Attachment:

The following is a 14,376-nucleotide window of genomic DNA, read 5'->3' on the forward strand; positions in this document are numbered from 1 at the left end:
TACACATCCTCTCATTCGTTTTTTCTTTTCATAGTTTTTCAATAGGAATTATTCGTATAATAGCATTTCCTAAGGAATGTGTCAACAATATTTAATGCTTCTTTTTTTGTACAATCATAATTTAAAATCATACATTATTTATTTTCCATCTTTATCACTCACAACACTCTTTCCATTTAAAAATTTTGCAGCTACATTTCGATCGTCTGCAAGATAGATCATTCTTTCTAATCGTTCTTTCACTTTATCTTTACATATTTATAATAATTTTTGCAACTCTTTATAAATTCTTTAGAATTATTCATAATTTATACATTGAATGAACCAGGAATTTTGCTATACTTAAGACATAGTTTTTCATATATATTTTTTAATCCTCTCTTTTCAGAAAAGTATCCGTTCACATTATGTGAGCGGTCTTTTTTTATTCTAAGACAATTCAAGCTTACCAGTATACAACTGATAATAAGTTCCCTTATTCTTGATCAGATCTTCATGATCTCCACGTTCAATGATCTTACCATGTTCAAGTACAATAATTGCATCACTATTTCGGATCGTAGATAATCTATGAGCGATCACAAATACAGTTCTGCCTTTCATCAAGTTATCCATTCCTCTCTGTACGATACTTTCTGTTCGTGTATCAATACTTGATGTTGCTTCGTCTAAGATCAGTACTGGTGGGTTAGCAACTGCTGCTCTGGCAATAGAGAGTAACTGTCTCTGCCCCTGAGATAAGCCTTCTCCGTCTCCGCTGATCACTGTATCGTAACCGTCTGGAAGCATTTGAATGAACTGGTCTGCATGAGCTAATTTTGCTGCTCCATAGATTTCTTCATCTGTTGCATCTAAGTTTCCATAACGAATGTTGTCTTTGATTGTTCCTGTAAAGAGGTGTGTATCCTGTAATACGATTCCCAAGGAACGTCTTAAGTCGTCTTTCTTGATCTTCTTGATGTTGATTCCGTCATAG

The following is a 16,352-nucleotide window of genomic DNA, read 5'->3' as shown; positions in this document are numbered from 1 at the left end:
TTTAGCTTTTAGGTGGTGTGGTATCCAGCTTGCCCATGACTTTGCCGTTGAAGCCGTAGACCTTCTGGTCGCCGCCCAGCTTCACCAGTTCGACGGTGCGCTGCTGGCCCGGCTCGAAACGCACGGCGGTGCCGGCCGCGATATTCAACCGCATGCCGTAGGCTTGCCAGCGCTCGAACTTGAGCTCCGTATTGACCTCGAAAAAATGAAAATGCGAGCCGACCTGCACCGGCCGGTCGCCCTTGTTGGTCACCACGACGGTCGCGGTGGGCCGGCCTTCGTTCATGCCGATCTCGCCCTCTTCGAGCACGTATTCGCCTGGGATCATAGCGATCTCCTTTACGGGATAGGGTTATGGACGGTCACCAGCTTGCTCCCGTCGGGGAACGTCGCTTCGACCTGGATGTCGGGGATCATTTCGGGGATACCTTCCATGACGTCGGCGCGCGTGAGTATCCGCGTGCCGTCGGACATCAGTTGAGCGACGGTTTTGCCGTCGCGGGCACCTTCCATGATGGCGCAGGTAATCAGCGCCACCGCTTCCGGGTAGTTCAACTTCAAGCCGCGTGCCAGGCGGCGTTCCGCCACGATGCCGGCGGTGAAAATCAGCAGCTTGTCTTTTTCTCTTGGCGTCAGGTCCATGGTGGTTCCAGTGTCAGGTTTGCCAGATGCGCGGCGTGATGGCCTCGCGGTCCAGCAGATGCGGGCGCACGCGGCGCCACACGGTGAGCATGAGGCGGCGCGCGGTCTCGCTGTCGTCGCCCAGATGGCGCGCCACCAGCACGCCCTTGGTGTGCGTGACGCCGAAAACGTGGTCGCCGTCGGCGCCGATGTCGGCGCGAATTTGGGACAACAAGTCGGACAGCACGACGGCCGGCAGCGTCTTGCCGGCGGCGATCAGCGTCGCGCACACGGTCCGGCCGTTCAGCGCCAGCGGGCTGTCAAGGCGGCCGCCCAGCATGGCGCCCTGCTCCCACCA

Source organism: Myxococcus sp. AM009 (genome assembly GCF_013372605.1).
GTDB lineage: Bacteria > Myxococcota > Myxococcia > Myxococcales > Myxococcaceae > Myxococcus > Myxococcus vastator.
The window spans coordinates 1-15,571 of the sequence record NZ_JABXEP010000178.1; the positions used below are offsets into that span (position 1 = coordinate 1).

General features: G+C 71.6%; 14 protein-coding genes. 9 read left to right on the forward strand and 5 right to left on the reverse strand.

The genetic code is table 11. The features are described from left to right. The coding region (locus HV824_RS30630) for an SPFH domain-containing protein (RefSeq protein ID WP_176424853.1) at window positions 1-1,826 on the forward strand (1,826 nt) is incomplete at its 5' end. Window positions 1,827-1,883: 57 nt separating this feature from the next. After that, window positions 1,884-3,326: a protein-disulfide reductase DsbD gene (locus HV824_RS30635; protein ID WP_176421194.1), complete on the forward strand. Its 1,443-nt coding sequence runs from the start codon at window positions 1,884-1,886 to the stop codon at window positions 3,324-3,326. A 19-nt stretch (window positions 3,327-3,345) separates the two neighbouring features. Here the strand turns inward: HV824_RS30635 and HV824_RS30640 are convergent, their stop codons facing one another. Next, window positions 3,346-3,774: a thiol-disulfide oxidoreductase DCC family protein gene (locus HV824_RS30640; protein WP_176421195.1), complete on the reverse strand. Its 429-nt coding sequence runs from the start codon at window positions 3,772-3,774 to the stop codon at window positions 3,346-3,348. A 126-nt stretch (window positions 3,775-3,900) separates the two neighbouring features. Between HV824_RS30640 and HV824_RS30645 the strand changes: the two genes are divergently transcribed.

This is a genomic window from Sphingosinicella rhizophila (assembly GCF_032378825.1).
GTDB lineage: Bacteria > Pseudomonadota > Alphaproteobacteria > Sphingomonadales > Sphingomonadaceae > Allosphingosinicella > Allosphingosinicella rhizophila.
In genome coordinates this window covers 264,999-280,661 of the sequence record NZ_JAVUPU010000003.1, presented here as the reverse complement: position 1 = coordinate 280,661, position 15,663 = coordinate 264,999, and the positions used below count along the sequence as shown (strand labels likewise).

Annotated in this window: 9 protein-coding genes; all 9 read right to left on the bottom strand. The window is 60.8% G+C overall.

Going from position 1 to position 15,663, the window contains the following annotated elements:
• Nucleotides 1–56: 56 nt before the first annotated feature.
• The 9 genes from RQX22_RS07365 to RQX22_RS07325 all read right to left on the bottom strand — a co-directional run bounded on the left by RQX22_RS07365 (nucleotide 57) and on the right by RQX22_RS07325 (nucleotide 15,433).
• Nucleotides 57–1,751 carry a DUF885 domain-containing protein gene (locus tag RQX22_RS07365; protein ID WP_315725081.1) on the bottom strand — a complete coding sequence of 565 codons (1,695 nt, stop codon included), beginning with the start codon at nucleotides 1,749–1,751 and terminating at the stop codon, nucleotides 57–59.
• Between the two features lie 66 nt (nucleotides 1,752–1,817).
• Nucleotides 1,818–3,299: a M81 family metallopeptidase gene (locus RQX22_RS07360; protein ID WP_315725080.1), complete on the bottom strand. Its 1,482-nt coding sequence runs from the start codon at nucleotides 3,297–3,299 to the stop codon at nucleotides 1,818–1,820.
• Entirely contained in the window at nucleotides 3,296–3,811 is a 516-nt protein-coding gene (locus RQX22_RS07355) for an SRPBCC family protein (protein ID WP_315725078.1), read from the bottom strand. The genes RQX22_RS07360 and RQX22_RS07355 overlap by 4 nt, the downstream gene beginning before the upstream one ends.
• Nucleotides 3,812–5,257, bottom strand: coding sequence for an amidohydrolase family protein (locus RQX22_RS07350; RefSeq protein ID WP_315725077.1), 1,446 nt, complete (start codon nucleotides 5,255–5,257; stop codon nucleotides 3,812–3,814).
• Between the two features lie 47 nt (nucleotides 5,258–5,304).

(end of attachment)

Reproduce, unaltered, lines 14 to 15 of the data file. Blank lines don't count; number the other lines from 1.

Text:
Going from position 1 to position 15,663, the window contains the following annotated elements:
• Nucleotides 1–56: 56 nt before the first annotated feature.